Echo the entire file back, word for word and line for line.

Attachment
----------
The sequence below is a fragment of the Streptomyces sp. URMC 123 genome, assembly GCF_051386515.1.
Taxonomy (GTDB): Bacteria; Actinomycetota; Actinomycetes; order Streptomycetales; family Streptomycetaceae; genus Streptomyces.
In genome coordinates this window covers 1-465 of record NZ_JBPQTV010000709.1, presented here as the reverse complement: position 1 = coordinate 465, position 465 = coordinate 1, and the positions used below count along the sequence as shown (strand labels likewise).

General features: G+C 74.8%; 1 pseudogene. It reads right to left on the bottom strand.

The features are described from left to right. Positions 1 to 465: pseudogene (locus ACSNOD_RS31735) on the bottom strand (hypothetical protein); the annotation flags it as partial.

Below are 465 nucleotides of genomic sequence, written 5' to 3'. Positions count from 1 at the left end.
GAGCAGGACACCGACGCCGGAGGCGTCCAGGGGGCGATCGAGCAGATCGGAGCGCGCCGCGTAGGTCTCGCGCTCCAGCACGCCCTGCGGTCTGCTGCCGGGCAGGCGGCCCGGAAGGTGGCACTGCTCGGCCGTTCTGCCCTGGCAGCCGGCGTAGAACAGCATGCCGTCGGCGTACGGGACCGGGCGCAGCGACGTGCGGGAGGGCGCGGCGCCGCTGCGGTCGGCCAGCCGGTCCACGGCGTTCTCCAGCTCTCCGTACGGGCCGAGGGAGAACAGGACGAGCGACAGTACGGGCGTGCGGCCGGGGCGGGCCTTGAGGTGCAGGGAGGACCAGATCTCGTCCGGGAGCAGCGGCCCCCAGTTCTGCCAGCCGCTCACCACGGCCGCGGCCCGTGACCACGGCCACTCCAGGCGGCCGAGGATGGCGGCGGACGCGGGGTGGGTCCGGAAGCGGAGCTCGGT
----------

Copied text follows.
The sequence below is a fragment of the Streptomyces sp. URMC 123 genome, assembly GCF_051386515.1.
Taxonomy (GTDB): Bacteria; Actinomycetota; Actinomycetes; order Streptomycetales; family Streptomycetaceae; genus Streptomyces.
In genome coordinates this window covers 1-465 of record NZ_JBPQTV010000709.1, presented here as the reverse complement: position 1 = coordinate 465, position 465 = coordinate 1, and the positions used below count along the sequence as shown (strand labels likewise).

General features: G+C 74.8%; 1 pseudogene. It reads right to left on the bottom strand.

The features are described from left to right. Positions 1 to 465: pseudogene (locus ACSNOD_RS31735) on the bottom strand (hypothetical protein); the annotation flags it as partial.

Below are 465 nucleotides of genomic sequence, written 5' to 3'. Positions count from 1 at the left end.
GAGCAGGACACCGACGCCGGAGGCGTCCAGGGGGCGATCGAGCAGATCGGAGCGCGCCGCGTAGGTCTCGCGCTCCAGCACGCCCTGCGGTCTGCTGCCGGGCAGGCGGCCCGGAAGGTGGCACTGCTCGGCCGTTCTGCCCTGGCAGCCGGCGTAGAACAGCATGCCGTCGGCGTACGGGACCGGGCGCAGCGACGTGCGGGAGGGCGCGGCGCCGCTGCGGTCGGCCAGCCGGTCCACGGCGTTCTCCAGCTCTCCGTACGGGCCGAGGGAGAACAGGACGAGCGACAGTACGGGCGTGCGGCCGGGGCGGGCCTTGAGGTGCAGGGAGGACCAGATCTCGTCCGGGAGCAGCGGCCCCCAGTTCTGCCAGCCGCTCACCACGGCCGCGGCCCGTGACCACGGCCACTCCAGGCGGCCGAGGATGGCGGCGGACGCGGGGTGGGTCCGGAAGCGGAGCTCGGT